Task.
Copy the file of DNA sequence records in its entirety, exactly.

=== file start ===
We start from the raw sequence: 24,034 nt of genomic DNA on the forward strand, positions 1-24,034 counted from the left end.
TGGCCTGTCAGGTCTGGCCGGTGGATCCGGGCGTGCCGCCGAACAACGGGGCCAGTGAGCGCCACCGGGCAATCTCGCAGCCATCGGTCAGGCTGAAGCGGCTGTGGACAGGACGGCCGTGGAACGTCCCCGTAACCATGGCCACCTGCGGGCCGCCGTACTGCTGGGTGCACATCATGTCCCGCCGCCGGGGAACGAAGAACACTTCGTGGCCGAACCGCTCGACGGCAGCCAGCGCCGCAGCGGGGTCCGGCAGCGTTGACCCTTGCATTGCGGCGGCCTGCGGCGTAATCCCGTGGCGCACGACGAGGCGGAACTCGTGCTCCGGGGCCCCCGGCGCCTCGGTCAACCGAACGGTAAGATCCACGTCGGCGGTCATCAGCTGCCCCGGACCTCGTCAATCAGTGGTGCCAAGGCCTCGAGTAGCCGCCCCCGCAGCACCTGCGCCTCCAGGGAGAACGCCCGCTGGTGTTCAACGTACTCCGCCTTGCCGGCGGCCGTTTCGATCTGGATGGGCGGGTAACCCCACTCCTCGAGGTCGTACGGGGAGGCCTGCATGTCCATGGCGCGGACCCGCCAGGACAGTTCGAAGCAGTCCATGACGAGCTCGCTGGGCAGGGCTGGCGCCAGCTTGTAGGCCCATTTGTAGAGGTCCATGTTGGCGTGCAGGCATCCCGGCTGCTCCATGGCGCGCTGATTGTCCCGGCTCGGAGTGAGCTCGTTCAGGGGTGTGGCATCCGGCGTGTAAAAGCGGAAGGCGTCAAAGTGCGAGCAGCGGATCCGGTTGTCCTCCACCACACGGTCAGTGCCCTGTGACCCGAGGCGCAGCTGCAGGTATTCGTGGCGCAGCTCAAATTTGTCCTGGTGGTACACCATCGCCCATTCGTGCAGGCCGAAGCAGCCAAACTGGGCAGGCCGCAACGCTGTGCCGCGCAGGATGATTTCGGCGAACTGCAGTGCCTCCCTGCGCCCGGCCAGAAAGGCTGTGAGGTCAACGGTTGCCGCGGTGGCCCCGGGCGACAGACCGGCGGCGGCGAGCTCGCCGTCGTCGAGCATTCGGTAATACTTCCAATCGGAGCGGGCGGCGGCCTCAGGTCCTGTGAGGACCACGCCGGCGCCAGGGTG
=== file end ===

We start from the raw sequence: 24,034 nt of genomic DNA on the forward strand, positions 1-24,034 counted from the left end.
TGGCCTGTCAGGTCTGGCCGGTGGATCCGGGCGTGCCGCCGAACAACGGGGCCAGTGAGCGCCACCGGGCAATCTCGCAGCCATCGGTCAGGCTGAAGCGGCTGTGGACAGGACGGCCGTGGAACGTCCCCGTAACCATGGCCACCTGCGGGCCGCCGTACTGCTGGGTGCACATCATGTCCCGCCGCCGGGGAACGAAGAACACTTCGTGGCCGAACCGCTCGACGGCAGCCAGCGCCGCAGCGGGGTCCGGCAGCGTTGACCCTTGCATTGCGGCGGCCTGCGGCGTAATCCCGTGGCGCACGACGAGGCGGAACTCGTGCTCCGGGGCCCCCGGCGCCTCGGTCAACCGAACGGTAAGATCCACGTCGGCGGTCATCAGCTGCCCCGGACCTCGTCAATCAGTGGTGCCAAGGCCTCGAGTAGCCGCCCCCGCAGCACCTGCGCCTCCAGGGAGAACGCCCGCTGGTGTTCAACGTACTCCGCCTTGCCGGCGGCCGTTTCGATCTGGATGGGCGGGTAACCCCACTCCTCGAGGTCGTACGGGGAGGCCTGCATGTCCATGGCGCGGACCCGCCAGGACAGTTCGAAGCAGTCCATGACGAGCTCGCTGGGCAGGGCTGGCGCCAGCTTGTAGGCCCATTTGTAGAGGTCCATGTTGGCGTGCAGGCATCCCGGCTGCTCCATGGCGCGCTGATTGTCCCGGCTCGGAGTGAGCTCGTTCAGGGGTGTGGCATCCGGCGTGTAAAAGCGGAAGGCGTCAAAGTGCGAGCAGCGGATCCGGTTGTCCTCCACCACACGGTCAGTGCCCTGTGACCCGAGGCGCAGCTGCAGGTATTCGTGGCGCAGCTCAAATTTGTCCTGGTGGTACACCATCGCCCATTCGTGCAGGCCGAAGCAGCCAAACTGGGCAGGCCGCAACGCTGTGCCGCGCAGGATGATTTCGGCGAACTGCAGTGCCTCCCTGCGCCCGGCCAGAAAGGCTGTGAGGTCAACGGTTGCCGCGGTGGCCCCGGGCGACAGACCGGCGGCGGCGAGCTCGCCGTCGTCGAGCATTCGGTAATACTTCCAATCGGAGCGGGCGGCGGCCTCAGGTCCTGTGAGGACCACGCCGGCGCCAGGGTG